Watch Hensel and Gretel kick some tail feathers in the trailer for their book!

To discover more books by Corey Rosen Schwartz as well as fun activities and how to be a Book Ninja, visit her website.

Activities, tips, books, and more by Rebecca J. Gomez can be found on her website.

A gallery of art, list of books, and more information about Dan Santat is available on his website.

National Fried Chicken Day Activity

celebrate-picture-books-picture-book-review-chicken-craft

Turn Over a New Chicken

 

A long-handled wooden turner makes a plucky decoration for your room or kitchen! With a few simple additions, you’ll have a cute companion you’ll want to crow about!

Supplies

  • Printable Comb and Scarf Template
  • Long-handled wooded turner, available in kitchen supply stores
  • Red felt
  • Yellow bakable clay
  • Fabric, 12 inches square
  • A small piece of white felt or fleece (optional)
  • White paint (or any color you would like)
  • Black marker
  • Fabric glue
  • Glue gun
  • Paint brush

celebrate-picture-books-picture-book-review-chicken-craft

Directions

  1. Paint the wooden turner, let dry
  2. Cut the scarf from the piece of fabric
  3. Make a beak from the yellow clay and bake it according to package directions

To make the comb

  1. Cut out the comb from the red felt
  2. Fold the felt in half and glue the end together with the fabric glue
  3. Cut short strips from the folded top of the felt, about ½-inch to ¾ -inch in length
  4. Round the corners of the strips slightly

To make the scarf

  1. Fold the fabric in half
  2. With the long, straight edge of the scarf template along the fold, cut out the scarf
  3. With the fabric glue, glue the two sides of the scarf together so that you have two “right” sides
  4. Let dry

To assemble the chicken

  1. Pinch the bottom of the comb together so that the strips open and the felt pleats a little
  2. With the glue gun attach the comb to the back of the painted turner, keeping the bottom pinched together
  3. Attach the beak to the front of the turner
  4. Draw eyes on the chicken with the black marker
  5. Tie the scarf around the neck of the handle, hold in place with a drop of glue in the back if necessary
  6. To make tail feathers in a turner with a hole in the handle, pinch together a small folded piece of white felt or fleece and push it through the hole in the handle of the turner.
  7. Cut or arrange to look like feathers

May 12 – National Odometer Day

celebrate-picture-books-picture-book-review-are-we-there-yet

About the Holiday

In 1847 William Clayton invented a little add-on to the automobile that provides perspective, history, and interesting information on our beloved cars—the odometer! Whether you like to keep track of how many miles you travel on a trip, how economical your gas mileage is, when your next tune-up is due, or just marvel at how long your car has lasted, the numbers on the odometer tell the story. Today, take your car out for a spin—perhaps to the car wash or out to the open road!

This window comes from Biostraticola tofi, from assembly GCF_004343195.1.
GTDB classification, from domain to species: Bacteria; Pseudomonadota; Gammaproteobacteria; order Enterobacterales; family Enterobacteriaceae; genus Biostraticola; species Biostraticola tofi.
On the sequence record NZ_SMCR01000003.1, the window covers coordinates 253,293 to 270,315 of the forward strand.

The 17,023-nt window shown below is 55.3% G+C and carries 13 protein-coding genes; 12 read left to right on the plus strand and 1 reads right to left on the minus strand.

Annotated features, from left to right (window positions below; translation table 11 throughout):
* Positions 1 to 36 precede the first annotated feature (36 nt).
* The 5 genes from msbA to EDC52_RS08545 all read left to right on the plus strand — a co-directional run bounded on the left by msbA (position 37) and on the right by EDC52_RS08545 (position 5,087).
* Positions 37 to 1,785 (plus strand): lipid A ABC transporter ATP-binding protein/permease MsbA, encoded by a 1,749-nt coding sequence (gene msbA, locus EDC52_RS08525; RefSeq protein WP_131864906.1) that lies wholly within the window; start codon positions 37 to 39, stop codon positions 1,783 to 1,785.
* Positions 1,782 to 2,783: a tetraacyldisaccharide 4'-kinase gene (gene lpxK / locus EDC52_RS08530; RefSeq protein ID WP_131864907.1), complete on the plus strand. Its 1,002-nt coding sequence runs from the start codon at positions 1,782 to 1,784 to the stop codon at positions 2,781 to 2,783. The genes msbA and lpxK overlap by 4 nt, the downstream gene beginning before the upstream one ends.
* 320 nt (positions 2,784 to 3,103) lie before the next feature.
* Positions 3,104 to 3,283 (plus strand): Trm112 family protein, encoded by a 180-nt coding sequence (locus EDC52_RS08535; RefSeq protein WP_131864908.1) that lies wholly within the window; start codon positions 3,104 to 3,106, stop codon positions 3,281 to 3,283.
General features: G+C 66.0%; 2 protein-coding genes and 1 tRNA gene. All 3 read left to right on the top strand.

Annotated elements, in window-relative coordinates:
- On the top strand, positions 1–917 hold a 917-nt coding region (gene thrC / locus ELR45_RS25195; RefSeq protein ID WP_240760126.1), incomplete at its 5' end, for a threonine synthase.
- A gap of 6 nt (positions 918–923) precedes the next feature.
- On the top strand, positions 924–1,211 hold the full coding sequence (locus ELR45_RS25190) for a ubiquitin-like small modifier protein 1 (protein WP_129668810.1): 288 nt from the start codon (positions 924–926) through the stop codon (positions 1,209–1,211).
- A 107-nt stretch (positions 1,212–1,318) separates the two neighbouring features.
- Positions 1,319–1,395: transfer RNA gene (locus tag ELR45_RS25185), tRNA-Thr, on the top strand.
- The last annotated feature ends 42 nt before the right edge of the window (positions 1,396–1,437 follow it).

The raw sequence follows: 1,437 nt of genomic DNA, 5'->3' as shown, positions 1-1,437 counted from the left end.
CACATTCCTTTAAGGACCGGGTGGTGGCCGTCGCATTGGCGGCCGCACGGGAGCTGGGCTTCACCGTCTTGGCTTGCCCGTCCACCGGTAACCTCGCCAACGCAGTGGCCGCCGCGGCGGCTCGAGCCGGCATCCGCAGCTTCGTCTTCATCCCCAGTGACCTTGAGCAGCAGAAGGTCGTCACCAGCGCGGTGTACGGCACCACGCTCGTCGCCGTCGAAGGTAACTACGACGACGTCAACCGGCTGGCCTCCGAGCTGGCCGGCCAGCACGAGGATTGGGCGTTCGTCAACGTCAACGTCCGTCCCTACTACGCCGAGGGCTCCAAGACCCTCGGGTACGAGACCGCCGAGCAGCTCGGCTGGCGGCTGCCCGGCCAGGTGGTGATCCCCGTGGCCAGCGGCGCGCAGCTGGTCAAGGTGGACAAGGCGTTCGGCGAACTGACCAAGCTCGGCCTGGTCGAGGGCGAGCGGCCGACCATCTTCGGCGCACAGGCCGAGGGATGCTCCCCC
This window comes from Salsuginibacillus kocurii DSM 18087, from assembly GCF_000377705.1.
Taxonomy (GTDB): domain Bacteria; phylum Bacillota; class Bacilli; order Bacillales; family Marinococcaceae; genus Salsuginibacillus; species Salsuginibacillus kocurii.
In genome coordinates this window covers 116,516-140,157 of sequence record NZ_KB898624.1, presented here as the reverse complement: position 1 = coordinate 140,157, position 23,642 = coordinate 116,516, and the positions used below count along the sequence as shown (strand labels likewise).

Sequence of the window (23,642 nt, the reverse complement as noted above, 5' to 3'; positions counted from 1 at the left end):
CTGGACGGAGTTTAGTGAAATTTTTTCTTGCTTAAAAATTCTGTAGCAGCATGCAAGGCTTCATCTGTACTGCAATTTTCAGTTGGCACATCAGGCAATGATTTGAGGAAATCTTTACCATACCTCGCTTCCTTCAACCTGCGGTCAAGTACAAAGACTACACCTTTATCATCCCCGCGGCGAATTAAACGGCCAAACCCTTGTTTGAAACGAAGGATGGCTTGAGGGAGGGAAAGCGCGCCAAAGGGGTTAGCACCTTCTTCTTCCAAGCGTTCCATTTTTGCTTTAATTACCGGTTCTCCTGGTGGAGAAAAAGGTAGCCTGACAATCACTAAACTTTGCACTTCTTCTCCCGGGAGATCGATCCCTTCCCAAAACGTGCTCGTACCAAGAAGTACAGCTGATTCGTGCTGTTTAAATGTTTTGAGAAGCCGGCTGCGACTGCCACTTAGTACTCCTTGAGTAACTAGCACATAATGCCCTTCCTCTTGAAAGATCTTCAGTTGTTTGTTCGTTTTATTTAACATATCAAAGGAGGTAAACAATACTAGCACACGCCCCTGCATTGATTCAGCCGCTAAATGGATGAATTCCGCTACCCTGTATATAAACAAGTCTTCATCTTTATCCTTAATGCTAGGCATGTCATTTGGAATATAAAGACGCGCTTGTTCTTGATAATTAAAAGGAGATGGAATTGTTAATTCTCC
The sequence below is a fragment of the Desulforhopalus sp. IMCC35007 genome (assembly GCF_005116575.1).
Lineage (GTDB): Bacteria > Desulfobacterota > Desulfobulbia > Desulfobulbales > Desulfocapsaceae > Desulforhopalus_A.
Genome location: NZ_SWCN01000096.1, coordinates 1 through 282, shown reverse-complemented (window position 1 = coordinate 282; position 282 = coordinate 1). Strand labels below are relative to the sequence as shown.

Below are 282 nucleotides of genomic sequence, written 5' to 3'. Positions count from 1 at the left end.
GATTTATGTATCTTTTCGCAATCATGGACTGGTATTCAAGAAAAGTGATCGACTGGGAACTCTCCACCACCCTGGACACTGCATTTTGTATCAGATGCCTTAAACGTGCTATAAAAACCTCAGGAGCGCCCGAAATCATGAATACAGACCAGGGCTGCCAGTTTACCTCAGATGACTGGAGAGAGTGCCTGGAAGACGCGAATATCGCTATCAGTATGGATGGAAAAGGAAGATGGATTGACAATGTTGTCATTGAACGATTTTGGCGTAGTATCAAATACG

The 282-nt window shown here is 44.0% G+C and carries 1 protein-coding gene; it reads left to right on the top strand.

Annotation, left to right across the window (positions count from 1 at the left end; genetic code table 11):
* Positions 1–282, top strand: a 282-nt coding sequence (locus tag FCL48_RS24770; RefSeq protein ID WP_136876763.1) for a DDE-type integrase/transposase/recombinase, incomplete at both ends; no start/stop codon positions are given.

Are We There Yet?

By Dan Santat

 

When you’re invited to a very special birthday party and it’s far away, what do you do? Pack up the car, of course, and head out on an adventure! Going to Grandma’s house is always exciting—at least for the first hour, but after that each minute seems to take for- ev-er. You might even think “Are we there yet?” or “This is taking forever.” Wait! Did you say that out loud? The look on your parents’ faces tell you you did!

You can only stare out the window at the landscape for so long. “But what happens when your brain becomes too bored? That’s when your whole world can turn upside down. Minutes feel like hours. Hours turn to days. Days seem like months and then years. Pretty soon that “quick trip” feels like a million years.

As you ride in the car, tucked in the back seat, feeling a little sick, needing to use the bathroom, your butt growing numb—and bored, bored, bored—could time actually be going backward? While you’re zipping down the highway suddenly a steam train is chugging past, trying to outrun a team of bandits. Now pirates have captured your car and sent it down the plank toward the briny deep! I hope you’re good with a lance because somehow your family’s the main attraction at the royal jousting tournament. And there’s no stopping for the bathroom in Ancient Egypt, or you’ll be put to work building a pyramid.

You think you’ve reached the end of your patience? You’ve actually reached the beginning of time. You may love dinosaurs, but you don’t belong in the Cretaceous Period. So play fetch with T-Rex one time and then climb aboard his back for a wild ride back.

But as quickly as you turned back time you can find yourself in the future—a future you don’t even recognize, where everything you love is gone. So take time now—yes, while you’re bored, bored, bored—to really look around you and see what’s going on. After all, you don’t want to miss this party—it’s the one you’ve been invited to.

Dan Santat’s Are We There Yet? is a rambunctious reminder to enjoy the moment you’re in, because Time is a wily beast that creeps up on you when you’re not paying attention. The art in this book is the star, with its full, two-page vibrant spreads and topsy-turvy format. An old steam train is chased by bandits in the western heat. A rag-tag crew of scallywag pirates menace the family at sword point. Crowds roar at a medieval jousting tournament. Ancient Egyptians toil in the golden sun overshadowed by the Sphynx and pyramids. And it’s love at first sight when the boy comes eye to eye with T-rex in the lush jungles of early Earth.